10 September 2019 | News
Aims to keep narcotics regulations up-to-date with international practice and to prevent narcotic misuse or abuse leading to addiction
Photo credit: taiwan.gov.tw
In order to keep narcotics regulations up-to-date with international practice and to prevent narcotic misuse or abuse leading to addiction, Taiwan Food and Drug Administration of the Ministry of Health and Welfare organized the “2019 International Conference on Narcotics: Safe Use and Management” on 4 September 2019. The conference took place at NTUH International Convention Centre. Officials and experts from Europe, the U.S., Japan, and Thailand were invited to the event, to exchange insights on their management of narcotics and prevention of iatrogenic addiction with Taiwan’s government officials, scholars and experts.
Narcotic analgesics, including fentanyl, morphine, oxycodone and other opioids, are often used to treat moderate or severe pains, such as those caused by cancer and chronic non-cancer condition. However, these narcotic analgesics exhibit high potential for abuse and addiction, governments have reinforced the management over controlled drugs by licensing systems and scheduling management and to prevent them from entering the market and trigger abuse.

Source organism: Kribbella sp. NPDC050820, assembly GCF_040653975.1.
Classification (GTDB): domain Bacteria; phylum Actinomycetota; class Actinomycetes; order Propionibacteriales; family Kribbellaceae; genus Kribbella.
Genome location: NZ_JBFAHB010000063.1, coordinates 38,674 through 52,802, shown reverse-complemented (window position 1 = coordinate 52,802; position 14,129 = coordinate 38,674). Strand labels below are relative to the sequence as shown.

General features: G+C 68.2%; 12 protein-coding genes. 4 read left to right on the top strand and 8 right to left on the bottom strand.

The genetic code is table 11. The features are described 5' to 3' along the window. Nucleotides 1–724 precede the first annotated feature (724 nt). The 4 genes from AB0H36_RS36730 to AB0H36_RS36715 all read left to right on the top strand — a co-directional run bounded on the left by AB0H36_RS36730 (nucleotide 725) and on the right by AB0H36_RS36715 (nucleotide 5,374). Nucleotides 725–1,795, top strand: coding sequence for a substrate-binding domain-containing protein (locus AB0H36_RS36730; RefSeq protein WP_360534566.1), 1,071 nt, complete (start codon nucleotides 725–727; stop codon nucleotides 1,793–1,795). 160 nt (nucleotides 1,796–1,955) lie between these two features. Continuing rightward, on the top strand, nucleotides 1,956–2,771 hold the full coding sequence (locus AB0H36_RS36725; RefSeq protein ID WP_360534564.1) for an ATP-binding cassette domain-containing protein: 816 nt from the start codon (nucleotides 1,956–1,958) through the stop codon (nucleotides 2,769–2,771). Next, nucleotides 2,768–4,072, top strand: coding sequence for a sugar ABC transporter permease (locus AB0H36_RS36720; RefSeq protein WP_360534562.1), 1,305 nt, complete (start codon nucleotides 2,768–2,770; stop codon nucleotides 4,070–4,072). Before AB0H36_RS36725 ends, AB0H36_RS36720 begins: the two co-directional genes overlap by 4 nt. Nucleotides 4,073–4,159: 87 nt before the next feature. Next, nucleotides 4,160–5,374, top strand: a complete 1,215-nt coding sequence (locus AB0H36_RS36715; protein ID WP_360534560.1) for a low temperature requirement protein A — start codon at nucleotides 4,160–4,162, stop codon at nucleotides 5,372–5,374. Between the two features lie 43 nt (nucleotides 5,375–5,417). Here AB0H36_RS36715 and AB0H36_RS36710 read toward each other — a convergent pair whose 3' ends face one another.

The conference invited a line-up of international speakers, including Dr Michael Evans-Brown of the European Monitoring Centre for Drugs and Drug Addiction (EMCDDA); Jeffrey M. Connors, Aziz Elkholy and John A. Pacella of the U.S. Drug Enforcement Administration; Yusuke Kanazawa, Chief, intelligence section of the Pharmaceutical Safety and Environmental Health Bureau under Japan’s Ministry of Health, Labor and Welfare; and Dr Weerawat Ukranun, Director of Thanyarak Maehongson Hospital, under Thailand’s Ministry of Public Health. They shed light on the abuse of narcotic analgesics in their countries, and the preventive measures being taken. The conference had also invited Dr Chih-Peng Lin, Chief of the Division of Pain Medicine, Department of Anesthesiology, and National Taiwan University Hospital, to share his insights on related issues in Taiwan from a clinical perspective.
About 150 exports from the medical communities and public health regulators participated in this event. By serving as a platform where experts can share and discuss experiences, the conference seeks to improve regulations and administration guidelines on narcotic analgesics and, ultimately, ensure public health and drug safety.